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Brian M. Slomovitz, MD, discusses sequencing strategies in endometrial cancer.
Brian M. Slomovitz, MD, gynecologic oncology, Broward Health, professor of obstetrics and gynecology, Herbert Wertheim College of Medicine, Florida International University, discusses sequencing strategies in endometrial cancer.
Historically, patients with advanced and recurrent endometrial cancer have received chemotherapy and radiation, says Slomovitz. However, findings from the phase 3 GOG-258 trial showed that chemotherapy plus radiation did not prolong relapse-free survival compared with chemotherapy alone in patients with stage 3 or 4A endometrial carcinoma. As such, waiting to give radiation therapy until a patient requires salvage treatment is an alternate strategy, explains Slomovitz.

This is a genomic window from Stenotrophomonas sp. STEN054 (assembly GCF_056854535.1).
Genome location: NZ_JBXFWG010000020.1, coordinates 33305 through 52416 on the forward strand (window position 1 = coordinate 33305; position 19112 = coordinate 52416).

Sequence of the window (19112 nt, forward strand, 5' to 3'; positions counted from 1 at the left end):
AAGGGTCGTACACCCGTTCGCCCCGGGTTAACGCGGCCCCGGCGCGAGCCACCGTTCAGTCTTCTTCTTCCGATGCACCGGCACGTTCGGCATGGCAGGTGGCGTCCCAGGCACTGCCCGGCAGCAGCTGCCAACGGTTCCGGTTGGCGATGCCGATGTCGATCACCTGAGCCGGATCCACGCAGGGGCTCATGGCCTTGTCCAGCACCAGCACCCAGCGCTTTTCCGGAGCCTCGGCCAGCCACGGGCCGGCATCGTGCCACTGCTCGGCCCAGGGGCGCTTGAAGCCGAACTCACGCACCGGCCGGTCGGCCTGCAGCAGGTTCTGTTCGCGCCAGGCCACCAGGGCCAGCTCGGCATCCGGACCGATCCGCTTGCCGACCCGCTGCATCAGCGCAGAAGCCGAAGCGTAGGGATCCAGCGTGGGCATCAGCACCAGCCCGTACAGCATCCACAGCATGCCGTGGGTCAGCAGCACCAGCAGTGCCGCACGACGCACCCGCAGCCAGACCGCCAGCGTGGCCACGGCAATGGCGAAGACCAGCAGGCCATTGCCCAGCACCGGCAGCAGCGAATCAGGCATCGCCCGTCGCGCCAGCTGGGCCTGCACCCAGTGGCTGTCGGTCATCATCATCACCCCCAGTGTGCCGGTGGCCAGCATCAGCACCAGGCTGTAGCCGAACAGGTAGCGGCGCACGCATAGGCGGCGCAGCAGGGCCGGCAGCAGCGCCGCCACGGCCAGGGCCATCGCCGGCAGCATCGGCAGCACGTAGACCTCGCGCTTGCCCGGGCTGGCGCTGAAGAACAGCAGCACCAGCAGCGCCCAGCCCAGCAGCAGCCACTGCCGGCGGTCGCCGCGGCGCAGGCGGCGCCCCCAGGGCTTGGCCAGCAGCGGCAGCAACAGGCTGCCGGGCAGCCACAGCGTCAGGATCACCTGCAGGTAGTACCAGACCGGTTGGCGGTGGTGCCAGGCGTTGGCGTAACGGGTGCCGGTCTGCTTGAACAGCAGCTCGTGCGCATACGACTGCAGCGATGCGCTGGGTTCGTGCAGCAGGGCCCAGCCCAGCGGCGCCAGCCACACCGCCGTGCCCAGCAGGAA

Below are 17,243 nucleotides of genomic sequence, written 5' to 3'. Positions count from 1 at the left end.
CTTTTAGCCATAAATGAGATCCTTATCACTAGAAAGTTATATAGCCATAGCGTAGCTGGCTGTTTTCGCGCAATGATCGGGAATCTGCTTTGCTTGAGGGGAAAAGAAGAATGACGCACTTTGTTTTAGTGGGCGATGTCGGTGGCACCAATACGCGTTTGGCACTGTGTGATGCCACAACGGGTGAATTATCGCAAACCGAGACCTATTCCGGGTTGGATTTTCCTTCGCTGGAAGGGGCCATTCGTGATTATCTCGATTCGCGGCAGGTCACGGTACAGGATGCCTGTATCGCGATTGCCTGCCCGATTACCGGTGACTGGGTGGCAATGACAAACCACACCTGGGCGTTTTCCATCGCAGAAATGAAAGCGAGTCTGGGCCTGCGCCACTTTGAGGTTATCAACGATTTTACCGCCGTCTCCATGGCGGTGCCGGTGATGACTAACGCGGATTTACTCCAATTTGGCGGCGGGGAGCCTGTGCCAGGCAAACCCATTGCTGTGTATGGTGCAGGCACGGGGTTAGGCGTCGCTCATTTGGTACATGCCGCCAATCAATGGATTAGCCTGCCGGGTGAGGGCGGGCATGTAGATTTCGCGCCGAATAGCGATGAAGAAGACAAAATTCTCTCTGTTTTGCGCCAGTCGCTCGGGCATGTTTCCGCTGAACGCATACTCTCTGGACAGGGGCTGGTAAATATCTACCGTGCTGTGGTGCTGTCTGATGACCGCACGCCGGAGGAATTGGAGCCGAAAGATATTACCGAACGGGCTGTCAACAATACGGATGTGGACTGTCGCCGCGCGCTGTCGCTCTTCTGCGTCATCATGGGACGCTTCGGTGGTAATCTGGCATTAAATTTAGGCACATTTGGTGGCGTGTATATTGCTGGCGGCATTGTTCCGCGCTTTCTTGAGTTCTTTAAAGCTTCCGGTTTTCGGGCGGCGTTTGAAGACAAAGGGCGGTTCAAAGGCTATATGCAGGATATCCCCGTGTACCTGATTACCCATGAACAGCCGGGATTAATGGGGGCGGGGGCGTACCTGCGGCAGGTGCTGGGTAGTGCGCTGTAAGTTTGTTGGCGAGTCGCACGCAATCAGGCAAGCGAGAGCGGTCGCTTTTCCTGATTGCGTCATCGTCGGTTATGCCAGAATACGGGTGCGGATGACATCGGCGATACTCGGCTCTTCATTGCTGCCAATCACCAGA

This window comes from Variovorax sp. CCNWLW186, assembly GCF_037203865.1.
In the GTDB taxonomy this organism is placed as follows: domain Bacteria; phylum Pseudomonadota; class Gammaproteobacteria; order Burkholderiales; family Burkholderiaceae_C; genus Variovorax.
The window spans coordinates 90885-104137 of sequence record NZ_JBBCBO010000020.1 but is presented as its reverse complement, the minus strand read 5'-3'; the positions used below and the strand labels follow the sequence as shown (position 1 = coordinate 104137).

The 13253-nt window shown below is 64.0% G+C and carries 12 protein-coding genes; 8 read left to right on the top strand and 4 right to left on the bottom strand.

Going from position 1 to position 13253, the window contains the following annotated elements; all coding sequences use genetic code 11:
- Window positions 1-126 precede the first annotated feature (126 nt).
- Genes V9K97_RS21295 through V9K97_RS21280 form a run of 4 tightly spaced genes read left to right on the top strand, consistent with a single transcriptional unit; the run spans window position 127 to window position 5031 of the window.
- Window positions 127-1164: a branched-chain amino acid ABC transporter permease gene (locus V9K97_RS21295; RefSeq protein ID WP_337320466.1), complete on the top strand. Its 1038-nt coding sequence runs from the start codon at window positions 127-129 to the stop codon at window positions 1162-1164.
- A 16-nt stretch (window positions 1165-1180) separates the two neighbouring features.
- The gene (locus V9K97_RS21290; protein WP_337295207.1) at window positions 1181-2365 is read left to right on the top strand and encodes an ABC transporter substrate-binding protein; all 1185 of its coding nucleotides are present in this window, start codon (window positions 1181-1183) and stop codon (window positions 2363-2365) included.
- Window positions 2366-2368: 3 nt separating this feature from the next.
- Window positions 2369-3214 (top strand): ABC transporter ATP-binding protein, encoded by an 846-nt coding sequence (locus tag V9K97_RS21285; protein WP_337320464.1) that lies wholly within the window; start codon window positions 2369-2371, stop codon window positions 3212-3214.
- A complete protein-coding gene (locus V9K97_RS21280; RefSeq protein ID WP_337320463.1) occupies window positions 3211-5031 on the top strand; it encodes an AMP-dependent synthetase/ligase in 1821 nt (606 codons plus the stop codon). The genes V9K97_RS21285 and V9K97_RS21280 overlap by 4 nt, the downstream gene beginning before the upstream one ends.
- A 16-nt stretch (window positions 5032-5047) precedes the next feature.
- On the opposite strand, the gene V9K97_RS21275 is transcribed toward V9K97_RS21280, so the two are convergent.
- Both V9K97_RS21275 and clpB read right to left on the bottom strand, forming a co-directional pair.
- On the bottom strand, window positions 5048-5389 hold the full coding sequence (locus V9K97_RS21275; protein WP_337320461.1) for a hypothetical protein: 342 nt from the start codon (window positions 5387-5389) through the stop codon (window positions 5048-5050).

Additionally, immunotherapy has demonstrated activity in patients with microsatellite instability—high (MSI-H) endometrial cancer. In 2017, the checkpoint inhibitor pembrolizumab (Keytruda) received regulatory approval for the treatment of adult and pediatric patients with unresectable or metastatic solid tumors that are MSI-H or mismatch repair deficient (dMMR). In September 2019, the FDA granted an accelerated approval to the combination of pembrolizumab and lenvatinib (Lenvima) for the treatment of patients with advanced endometrial cancer that is not MSI-H or dMMR.
Moving immunotherapy earlier in treatment followed by chemotherapy may improve response rates and prolong progression-free survival for patients with endometrial cancer, concludes Slomovitz.